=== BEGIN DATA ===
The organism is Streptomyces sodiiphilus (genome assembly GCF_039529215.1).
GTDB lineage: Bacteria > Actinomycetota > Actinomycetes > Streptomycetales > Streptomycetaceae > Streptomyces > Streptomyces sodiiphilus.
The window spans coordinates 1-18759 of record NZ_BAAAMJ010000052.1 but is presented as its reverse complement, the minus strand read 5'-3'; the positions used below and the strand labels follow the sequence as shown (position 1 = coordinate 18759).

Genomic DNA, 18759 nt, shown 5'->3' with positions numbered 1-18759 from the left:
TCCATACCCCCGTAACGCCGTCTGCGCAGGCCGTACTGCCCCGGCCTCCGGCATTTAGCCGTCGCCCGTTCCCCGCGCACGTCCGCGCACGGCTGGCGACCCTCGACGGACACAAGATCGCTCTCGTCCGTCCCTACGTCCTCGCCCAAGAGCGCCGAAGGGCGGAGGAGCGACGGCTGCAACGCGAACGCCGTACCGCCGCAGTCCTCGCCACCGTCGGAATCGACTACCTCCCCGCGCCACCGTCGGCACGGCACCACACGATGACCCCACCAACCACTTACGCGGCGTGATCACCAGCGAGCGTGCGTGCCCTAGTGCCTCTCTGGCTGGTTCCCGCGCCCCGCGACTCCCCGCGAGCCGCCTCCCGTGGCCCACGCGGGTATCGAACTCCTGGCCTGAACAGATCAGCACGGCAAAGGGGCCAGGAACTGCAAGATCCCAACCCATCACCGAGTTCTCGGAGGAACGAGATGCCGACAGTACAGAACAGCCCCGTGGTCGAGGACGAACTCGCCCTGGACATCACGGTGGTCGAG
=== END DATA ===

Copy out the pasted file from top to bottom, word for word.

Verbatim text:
The organism is Streptomyces sodiiphilus (genome assembly GCF_039529215.1).
GTDB lineage: Bacteria > Actinomycetota > Actinomycetes > Streptomycetales > Streptomycetaceae > Streptomyces > Streptomyces sodiiphilus.
The window spans coordinates 1-18759 of record NZ_BAAAMJ010000052.1 but is presented as its reverse complement, the minus strand read 5'-3'; the positions used below and the strand labels follow the sequence as shown (position 1 = coordinate 18759).

Genomic DNA, 18759 nt, shown 5'->3' with positions numbered 1-18759 from the left:
TCCATACCCCCGTAACGCCGTCTGCGCAGGCCGTACTGCCCCGGCCTCCGGCATTTAGCCGTCGCCCGTTCCCCGCGCACGTCCGCGCACGGCTGGCGACCCTCGACGGACACAAGATCGCTCTCGTCCGTCCCTACGTCCTCGCCCAAGAGCGCCGAAGGGCGGAGGAGCGACGGCTGCAACGCGAACGCCGTACCGCCGCAGTCCTCGCCACCGTCGGAATCGACTACCTCCCCGCGCCACCGTCGGCACGGCACCACACGATGACCCCACCAACCACTTACGCGGCGTGATCACCAGCGAGCGTGCGTGCCCTAGTGCCTCTCTGGCTGGTTCCCGCGCCCCGCGACTCCCCGCGAGCCGCCTCCCGTGGCCCACGCGGGTATCGAACTCCTGGCCTGAACAGATCAGCACGGCAAAGGGGCCAGGAACTGCAAGATCCCAACCCATCACCGAGTTCTCGGAGGAACGAGATGCCGACAGTACAGAACAGCCCCGTGGTCGAGGACGAACTCGCCCTGGACATCACGGTGGTCGAG